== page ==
After Adam and Eve were driven out of Eden, Eve conceived and gave birth to a son, the very first child after the creation, and named him Cain. Then, Abel was born also. Cain became a tiller of the ground while Abel became a shepherd. One day, they both gave their offerings to the Lord: Cain, the fruit of the ground, his crops; Abel, the firstborn of the flock and their fat. God accepted Abel and his offering but Cain and his offering, He did not accept. This made Cain very angry.
(image from Google)
One might think, “What kind of gift did Cain offer to God? Why did God not accept him and his gift?” And one might be inclined to empathize with Cain. Was God not fair?
Abel offered the firstborn of his flock and their fat. One can imagine the sincerity of Abel and his love and honor for the Lord, offering only the finest of his flock – the firstborn. Maybe Cain’s heart was not that sincere and fervent resulting to his offering which left much to be desired? Remember, it wasn’t only their offerings God considered, but their beings as well, their character. What was their motive in offering to God? What moved them? Was it to please God through their offerings and worship Him? I think the answer to these questions would shed light as to why God judged them thus.
The Lord saw Cain’s anger and so asked him, “If you do well, will you not be accepted?”
Cain’s heart was not pure and God knew it, so He warned Cain, “And if you do not do well, sin lies at the door. And its desire is for you, but you should rule over it.” Sin lied at the door of Cain’s heart, and despite God’s warning, he was not able to rule over it. He killed Abel his brother in his burning anger and jealousy.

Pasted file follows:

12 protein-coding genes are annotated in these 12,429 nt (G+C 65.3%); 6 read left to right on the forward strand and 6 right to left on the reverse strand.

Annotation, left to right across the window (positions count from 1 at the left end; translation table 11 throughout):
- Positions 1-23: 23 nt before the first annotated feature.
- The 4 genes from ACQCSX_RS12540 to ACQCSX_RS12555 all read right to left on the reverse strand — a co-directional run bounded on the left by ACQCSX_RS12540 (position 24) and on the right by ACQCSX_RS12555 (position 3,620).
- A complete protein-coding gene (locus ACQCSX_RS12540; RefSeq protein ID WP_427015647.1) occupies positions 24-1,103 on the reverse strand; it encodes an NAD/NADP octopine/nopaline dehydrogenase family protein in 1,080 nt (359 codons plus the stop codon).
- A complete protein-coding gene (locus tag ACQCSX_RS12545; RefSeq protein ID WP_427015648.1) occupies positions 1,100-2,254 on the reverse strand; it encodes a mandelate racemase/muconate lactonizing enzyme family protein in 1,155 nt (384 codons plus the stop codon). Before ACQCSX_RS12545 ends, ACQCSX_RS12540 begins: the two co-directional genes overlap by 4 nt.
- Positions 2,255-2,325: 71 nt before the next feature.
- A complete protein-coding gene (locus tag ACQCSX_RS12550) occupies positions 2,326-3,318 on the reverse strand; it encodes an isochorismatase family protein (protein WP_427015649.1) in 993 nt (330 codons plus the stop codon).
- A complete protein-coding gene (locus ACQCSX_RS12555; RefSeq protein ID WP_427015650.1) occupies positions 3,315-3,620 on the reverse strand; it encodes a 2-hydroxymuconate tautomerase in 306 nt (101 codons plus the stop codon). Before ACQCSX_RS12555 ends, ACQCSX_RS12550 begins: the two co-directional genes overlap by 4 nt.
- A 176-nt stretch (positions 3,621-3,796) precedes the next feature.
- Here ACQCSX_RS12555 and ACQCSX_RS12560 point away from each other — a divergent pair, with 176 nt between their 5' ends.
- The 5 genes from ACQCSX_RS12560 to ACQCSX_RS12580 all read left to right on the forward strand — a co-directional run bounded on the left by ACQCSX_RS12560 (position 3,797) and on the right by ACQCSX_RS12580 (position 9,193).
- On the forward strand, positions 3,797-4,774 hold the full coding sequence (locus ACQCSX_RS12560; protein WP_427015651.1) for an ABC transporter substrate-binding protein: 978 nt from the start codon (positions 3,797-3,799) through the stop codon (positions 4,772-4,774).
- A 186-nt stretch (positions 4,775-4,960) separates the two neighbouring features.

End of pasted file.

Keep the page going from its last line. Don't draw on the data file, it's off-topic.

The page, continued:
The very first son of the earth was also the very first murderer. As Cain’s parents were banished from the garden of Eden and from the presence of God, so was Cain, now a vagabond. This was the fruit of Adam’s sin. Man was unable to save himself.
Therefore, just as sin entered the world through one man, and death through sin, and in this way death came to all people, because all sinned— (Rom. 5:12)
But God, in His everlasting mercy and wisdom, had foreplanned the salvation of mankind. Through His Son Jesus Christ our Savior, He has called us unto His presence once again, no longer vagabonds, wandering from place to place, lost. Now, we, the blessed recipients of His amazing grace, must also offer of ours and of ourselves to God. Do we do well as Abel did?
As we give of ours (tithes and love offerings) and of ourselves (praise and thanksgiving, prayer and fasting, service), what is the state of our hearts? Of our whole beings? For this God considers.
I beseech you therefore, brethren, by the mercies of God, that you present your bodies a living sacrifice, holy, acceptable to God, which is your reasonable service. (Rom. 12:1)
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